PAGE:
Consistent mutational paths predict eukaryotic thermostability
1 European Molecular Biology Laboratory, Meyerhofstrasse 1, Heidelberg, 69117, Germany
2 Biochemie-Zentrum der Universität Heidelberg, Im Neuenheimer Feld 328, Heidelberg, D-69120, Germany
3 Teagasc Animal Bioscience Centre, Grange, Dunsany, Co. Meath, Ireland
4 Max-Delbrück-Centre for Molecular Medicine, Berlin-Buch, Germany
5 Current address: LOEWE Zentrum für synthetische Mikrobiologie, Phillips-University-Marburg, Marburg, Germany
BMC Evolutionary Biology 2013, 13:7 doi:10.1186/1471-2148-13-7Published: 10 January 2013
Proteomes of thermophilic prokaryotes have been instrumental in structural biology and successfully exploited in biotechnology, however many proteins required for eukaryotic cell function are absent from bacteria or archaea. With Chaetomium thermophilum, Thielavia terrestris and Thielavia heterothallica three genome sequences of thermophilic eukaryotes have been published.
Studying the genomes and proteomes of these thermophilic fungi, we found common strategies of thermal adaptation across the different kingdoms of Life, including amino acid biases and a reduced genome size. A phylogenetics-guided comparison of thermophilic proteomes with those of other, mesophilic Sordariomycetes revealed consistent amino acid substitutions associated to thermophily that were also present in an independent lineage of thermophilic fungi. The most consistent pattern is the substitution of lysine by arginine, which we could find in almost all lineages but has not been extensively used in protein stability engineering. By exploiting mutational paths towards the thermophiles, we could predict particular amino acid residues in individual proteins that contribute to thermostability and validated some of them experimentally. By determining the three-dimensional structure of an exemplar protein from C. thermophilum (Arx1), we could also characterise the molecular consequences of some of these mutations.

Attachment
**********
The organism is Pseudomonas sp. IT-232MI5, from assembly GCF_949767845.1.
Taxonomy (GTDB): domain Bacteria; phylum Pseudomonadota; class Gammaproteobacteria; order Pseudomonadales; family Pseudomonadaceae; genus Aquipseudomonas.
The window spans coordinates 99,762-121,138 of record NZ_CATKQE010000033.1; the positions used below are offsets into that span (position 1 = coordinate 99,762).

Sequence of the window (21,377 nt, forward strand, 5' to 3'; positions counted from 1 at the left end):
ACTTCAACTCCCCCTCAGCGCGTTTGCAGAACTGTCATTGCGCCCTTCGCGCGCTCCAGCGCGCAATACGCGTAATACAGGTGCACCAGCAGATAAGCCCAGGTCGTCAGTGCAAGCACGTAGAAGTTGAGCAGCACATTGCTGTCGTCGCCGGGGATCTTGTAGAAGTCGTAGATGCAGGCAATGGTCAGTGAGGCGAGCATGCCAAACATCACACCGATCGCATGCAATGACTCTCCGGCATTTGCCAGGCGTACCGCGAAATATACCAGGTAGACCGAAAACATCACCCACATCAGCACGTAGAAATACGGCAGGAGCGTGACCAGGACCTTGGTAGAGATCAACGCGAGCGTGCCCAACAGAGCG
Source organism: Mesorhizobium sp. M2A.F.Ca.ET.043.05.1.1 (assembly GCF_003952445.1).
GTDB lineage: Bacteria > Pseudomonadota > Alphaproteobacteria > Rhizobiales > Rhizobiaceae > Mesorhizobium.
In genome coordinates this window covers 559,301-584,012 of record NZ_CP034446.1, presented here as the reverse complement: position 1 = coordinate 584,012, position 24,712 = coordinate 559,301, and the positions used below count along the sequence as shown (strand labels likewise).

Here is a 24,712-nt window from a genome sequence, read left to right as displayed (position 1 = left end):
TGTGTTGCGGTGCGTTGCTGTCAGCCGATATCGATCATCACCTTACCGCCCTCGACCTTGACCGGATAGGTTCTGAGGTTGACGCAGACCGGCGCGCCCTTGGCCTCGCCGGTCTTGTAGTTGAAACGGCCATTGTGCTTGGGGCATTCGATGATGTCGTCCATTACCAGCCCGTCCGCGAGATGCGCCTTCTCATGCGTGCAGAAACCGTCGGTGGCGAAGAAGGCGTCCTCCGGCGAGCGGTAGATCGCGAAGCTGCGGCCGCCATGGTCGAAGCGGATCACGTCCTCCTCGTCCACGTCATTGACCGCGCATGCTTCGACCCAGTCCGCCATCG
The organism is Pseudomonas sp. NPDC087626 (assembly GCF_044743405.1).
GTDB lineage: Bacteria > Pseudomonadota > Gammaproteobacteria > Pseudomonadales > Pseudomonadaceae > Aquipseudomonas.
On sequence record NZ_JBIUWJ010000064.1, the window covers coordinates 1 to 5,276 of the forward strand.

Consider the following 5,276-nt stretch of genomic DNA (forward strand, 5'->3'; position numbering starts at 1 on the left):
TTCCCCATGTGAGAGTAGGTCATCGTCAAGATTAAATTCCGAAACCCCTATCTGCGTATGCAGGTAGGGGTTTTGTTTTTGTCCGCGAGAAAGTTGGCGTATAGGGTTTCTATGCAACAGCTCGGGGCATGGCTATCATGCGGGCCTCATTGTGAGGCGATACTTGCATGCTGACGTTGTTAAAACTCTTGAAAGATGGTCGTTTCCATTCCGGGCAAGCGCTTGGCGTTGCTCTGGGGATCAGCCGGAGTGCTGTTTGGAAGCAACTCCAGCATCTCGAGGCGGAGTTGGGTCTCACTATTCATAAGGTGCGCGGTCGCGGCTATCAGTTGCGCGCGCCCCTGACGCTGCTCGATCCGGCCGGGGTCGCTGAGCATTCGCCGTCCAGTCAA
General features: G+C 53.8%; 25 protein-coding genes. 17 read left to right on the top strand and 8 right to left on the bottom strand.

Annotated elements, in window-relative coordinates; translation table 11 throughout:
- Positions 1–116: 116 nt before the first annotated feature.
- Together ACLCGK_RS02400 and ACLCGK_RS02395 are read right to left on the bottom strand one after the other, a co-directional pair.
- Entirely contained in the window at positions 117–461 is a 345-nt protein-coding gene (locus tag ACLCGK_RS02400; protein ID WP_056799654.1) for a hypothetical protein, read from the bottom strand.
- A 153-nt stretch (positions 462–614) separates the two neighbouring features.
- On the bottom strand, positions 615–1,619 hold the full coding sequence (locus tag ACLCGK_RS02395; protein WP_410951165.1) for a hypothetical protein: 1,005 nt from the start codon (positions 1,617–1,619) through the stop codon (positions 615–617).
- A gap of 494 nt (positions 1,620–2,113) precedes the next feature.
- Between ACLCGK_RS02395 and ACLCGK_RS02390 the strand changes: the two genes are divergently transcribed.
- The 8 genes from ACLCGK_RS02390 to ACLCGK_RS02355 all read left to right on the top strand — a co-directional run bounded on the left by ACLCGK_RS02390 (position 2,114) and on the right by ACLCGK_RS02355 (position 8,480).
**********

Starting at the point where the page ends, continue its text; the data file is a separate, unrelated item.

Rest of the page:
The comparative analysis of these three genomes not only enhances our understanding of the evolution of thermophily, but also provides new ways to engineer protein stability.